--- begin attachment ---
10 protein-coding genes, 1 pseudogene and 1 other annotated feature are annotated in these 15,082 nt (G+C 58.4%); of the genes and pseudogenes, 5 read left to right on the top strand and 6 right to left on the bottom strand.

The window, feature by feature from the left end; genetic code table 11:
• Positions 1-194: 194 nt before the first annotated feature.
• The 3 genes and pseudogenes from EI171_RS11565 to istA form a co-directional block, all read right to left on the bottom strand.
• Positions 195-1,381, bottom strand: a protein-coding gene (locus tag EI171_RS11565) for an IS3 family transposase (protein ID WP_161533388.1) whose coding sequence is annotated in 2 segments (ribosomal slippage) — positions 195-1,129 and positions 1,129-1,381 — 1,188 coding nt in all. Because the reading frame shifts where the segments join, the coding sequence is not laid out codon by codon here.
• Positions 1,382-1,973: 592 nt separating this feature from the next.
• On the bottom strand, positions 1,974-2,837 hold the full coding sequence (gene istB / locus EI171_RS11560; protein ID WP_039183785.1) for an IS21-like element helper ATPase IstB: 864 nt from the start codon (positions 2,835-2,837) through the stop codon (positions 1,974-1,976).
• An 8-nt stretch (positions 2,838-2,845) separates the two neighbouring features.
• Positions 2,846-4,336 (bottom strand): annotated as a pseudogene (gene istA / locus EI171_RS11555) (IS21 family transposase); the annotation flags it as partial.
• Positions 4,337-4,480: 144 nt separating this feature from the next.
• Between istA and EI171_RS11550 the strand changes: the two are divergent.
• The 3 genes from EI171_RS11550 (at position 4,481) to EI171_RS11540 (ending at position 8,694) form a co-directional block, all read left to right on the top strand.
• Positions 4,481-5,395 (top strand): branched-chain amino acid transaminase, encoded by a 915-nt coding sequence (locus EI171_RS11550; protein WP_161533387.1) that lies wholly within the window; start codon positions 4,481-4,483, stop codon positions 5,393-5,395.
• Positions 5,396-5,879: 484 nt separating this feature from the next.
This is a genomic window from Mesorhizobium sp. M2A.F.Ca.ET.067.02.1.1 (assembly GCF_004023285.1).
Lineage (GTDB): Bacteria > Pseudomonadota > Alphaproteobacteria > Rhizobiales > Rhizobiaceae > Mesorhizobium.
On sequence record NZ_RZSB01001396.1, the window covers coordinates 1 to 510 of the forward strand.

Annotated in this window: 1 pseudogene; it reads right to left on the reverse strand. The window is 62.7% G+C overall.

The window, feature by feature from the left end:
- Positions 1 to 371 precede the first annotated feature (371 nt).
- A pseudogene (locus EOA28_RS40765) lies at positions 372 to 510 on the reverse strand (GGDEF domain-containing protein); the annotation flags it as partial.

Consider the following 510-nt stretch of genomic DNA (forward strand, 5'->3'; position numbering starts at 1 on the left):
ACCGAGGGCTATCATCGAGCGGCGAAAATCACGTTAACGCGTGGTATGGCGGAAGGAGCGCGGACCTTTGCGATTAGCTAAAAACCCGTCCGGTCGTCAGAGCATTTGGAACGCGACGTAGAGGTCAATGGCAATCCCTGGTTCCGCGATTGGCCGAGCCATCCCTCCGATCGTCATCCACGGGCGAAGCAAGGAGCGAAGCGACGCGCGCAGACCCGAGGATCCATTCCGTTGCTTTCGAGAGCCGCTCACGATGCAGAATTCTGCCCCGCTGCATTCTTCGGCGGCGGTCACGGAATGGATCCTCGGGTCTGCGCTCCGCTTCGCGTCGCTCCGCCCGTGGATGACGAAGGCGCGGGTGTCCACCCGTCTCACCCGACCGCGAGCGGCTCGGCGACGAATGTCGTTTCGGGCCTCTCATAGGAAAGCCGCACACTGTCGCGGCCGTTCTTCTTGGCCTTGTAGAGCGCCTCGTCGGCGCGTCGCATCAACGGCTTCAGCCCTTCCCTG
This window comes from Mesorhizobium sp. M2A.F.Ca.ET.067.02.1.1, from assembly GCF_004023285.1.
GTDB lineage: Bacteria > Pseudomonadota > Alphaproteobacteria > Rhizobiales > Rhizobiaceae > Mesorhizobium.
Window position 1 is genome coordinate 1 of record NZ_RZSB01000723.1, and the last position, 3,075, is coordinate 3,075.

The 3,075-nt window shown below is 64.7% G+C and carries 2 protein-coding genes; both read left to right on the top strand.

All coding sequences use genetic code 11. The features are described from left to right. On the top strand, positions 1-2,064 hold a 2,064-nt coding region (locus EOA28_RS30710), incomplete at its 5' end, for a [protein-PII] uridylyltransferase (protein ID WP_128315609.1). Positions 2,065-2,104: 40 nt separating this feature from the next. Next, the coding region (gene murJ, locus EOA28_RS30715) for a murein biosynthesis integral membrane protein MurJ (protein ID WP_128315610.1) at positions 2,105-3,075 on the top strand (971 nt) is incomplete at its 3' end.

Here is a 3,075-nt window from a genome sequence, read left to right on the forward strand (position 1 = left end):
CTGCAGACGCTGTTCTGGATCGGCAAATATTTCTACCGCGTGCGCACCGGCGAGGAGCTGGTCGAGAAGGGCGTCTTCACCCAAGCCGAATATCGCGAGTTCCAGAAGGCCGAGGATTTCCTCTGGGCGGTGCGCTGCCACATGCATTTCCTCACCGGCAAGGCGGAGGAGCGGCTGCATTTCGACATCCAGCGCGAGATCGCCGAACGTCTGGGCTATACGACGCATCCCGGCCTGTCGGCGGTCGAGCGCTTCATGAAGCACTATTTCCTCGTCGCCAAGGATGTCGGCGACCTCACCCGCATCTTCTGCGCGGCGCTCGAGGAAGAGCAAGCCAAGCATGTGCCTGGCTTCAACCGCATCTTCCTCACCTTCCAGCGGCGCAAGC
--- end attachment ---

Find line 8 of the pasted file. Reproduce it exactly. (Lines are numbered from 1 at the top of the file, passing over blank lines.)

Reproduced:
• An 8-nt stretch (positions 2,838-2,845) separates the two neighbouring features.